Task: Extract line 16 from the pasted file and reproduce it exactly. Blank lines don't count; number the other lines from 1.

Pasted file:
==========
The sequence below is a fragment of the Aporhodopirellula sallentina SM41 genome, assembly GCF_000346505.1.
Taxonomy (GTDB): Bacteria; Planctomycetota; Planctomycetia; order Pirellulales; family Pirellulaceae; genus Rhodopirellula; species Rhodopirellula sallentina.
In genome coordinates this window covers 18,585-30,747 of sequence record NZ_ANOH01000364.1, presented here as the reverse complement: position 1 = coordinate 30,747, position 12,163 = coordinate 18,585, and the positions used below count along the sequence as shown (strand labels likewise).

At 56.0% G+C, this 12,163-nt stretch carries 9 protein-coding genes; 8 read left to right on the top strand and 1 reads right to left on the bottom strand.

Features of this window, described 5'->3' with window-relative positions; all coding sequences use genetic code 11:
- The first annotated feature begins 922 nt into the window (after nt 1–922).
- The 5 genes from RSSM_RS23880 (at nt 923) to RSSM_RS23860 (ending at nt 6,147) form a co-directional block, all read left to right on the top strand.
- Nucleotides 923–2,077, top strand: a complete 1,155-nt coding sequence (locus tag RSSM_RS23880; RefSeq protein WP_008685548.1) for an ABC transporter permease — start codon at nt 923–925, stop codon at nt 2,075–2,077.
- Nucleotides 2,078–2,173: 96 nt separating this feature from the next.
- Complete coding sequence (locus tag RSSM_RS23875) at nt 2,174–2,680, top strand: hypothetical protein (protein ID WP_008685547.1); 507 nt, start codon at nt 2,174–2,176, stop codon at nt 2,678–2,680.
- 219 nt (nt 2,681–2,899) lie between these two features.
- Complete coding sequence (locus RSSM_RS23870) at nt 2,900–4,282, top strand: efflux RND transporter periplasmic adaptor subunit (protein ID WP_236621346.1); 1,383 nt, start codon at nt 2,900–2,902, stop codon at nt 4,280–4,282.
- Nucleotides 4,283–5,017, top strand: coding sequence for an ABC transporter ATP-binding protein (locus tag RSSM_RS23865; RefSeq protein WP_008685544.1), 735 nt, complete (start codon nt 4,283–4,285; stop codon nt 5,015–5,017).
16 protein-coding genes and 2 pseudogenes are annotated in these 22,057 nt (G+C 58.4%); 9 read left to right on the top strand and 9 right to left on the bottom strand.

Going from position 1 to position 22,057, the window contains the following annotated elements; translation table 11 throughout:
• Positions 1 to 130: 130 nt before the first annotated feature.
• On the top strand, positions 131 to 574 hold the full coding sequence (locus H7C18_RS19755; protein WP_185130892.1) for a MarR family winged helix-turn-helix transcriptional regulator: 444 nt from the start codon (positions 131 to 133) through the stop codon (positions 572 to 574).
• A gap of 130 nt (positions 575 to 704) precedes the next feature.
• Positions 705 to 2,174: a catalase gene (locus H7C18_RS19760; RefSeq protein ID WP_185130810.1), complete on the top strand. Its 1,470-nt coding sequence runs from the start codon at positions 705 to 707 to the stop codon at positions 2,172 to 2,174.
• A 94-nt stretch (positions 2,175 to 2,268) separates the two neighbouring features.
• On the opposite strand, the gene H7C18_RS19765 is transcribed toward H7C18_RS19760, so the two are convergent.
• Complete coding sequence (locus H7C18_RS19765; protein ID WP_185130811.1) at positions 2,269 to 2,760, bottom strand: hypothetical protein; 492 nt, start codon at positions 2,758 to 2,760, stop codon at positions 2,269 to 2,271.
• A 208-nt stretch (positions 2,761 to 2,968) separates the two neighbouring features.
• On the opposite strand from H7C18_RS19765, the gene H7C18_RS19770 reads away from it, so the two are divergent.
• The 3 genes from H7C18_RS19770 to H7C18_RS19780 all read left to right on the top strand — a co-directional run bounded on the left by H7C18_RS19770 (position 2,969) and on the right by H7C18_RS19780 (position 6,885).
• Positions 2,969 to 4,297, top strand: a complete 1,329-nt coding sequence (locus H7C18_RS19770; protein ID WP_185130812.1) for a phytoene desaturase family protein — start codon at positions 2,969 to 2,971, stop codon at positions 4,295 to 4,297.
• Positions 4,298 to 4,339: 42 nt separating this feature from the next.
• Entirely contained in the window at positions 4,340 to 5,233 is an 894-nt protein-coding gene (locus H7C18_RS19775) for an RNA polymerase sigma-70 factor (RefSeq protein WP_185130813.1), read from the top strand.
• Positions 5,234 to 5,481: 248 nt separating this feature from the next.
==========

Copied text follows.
• Positions 1 to 130: 130 nt before the first annotated feature.